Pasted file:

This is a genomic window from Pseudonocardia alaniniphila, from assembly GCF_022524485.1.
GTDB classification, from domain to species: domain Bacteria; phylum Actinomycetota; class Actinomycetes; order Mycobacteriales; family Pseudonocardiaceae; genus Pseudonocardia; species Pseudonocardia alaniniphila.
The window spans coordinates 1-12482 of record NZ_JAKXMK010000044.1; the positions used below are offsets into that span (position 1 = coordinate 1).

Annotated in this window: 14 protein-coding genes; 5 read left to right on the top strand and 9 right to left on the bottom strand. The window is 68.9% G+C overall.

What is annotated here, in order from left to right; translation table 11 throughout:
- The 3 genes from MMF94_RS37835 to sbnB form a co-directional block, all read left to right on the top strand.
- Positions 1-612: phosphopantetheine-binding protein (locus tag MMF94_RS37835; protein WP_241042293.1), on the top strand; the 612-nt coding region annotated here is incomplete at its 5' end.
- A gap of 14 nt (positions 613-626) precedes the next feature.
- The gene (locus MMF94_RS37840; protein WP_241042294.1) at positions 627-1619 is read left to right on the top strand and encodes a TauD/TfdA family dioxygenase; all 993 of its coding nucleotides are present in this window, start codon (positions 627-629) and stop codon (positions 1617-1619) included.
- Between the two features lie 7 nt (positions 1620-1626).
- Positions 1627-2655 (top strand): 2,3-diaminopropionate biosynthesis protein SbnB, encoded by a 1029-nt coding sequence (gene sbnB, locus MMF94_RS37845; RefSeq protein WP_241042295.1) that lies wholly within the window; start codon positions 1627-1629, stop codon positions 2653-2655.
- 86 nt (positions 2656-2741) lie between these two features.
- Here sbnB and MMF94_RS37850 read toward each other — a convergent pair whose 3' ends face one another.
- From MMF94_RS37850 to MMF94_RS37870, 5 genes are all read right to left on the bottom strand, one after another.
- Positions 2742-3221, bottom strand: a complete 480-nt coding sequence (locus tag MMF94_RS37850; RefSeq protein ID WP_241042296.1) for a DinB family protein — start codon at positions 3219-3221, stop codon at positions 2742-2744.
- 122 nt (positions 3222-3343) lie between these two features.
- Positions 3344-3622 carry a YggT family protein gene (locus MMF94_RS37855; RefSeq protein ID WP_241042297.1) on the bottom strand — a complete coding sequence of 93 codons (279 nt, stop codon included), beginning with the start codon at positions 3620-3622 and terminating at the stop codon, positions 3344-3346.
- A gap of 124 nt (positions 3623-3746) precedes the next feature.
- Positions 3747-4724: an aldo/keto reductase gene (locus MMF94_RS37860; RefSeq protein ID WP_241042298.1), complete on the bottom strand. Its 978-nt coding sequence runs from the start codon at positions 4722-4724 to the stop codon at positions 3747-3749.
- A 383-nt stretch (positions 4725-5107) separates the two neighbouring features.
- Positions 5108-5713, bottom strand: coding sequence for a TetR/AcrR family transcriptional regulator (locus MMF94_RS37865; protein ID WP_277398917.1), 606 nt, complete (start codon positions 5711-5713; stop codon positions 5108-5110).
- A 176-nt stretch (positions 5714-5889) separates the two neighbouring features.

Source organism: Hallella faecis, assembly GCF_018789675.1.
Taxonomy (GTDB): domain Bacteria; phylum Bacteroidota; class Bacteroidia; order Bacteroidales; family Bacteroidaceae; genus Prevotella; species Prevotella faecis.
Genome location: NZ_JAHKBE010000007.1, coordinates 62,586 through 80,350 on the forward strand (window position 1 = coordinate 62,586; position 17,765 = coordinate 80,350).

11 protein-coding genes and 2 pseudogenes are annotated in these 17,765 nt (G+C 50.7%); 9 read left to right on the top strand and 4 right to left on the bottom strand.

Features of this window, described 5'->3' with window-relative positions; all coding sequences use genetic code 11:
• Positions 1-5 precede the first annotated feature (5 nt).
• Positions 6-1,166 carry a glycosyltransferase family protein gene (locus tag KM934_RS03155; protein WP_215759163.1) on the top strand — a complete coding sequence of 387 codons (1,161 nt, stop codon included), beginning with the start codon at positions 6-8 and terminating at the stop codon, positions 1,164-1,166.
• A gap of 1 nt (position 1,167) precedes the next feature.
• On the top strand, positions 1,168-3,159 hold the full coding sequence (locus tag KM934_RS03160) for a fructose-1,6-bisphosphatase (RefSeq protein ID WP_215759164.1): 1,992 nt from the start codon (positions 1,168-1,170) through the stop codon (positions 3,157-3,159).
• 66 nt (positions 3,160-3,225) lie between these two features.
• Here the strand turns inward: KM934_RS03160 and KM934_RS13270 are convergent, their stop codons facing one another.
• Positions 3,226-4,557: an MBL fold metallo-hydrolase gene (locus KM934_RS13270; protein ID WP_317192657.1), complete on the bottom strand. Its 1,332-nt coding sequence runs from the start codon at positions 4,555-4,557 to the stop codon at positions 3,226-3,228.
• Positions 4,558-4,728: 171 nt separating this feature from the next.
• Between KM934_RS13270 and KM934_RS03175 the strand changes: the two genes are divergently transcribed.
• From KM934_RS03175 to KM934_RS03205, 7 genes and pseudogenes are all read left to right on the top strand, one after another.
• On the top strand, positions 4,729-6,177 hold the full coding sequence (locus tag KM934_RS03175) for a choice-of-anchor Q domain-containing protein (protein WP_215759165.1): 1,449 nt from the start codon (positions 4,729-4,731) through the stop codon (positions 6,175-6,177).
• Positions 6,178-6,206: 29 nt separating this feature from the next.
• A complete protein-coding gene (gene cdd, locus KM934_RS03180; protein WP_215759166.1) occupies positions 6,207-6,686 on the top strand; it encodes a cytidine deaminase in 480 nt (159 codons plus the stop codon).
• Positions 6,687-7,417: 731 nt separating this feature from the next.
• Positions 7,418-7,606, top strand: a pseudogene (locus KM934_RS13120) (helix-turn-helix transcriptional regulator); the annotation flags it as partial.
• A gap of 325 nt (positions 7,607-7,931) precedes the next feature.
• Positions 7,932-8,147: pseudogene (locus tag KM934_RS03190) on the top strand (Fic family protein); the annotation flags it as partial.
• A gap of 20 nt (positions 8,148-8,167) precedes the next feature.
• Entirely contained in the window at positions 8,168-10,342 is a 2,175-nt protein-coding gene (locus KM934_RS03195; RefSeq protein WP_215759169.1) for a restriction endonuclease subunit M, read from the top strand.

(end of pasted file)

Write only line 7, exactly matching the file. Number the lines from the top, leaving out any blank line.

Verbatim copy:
- Positions 1-612: phosphopantetheine-binding protein (locus tag MMF94_RS37835; protein WP_241042293.1), on the top strand; the 612-nt coding region annotated here is incomplete at its 5' end.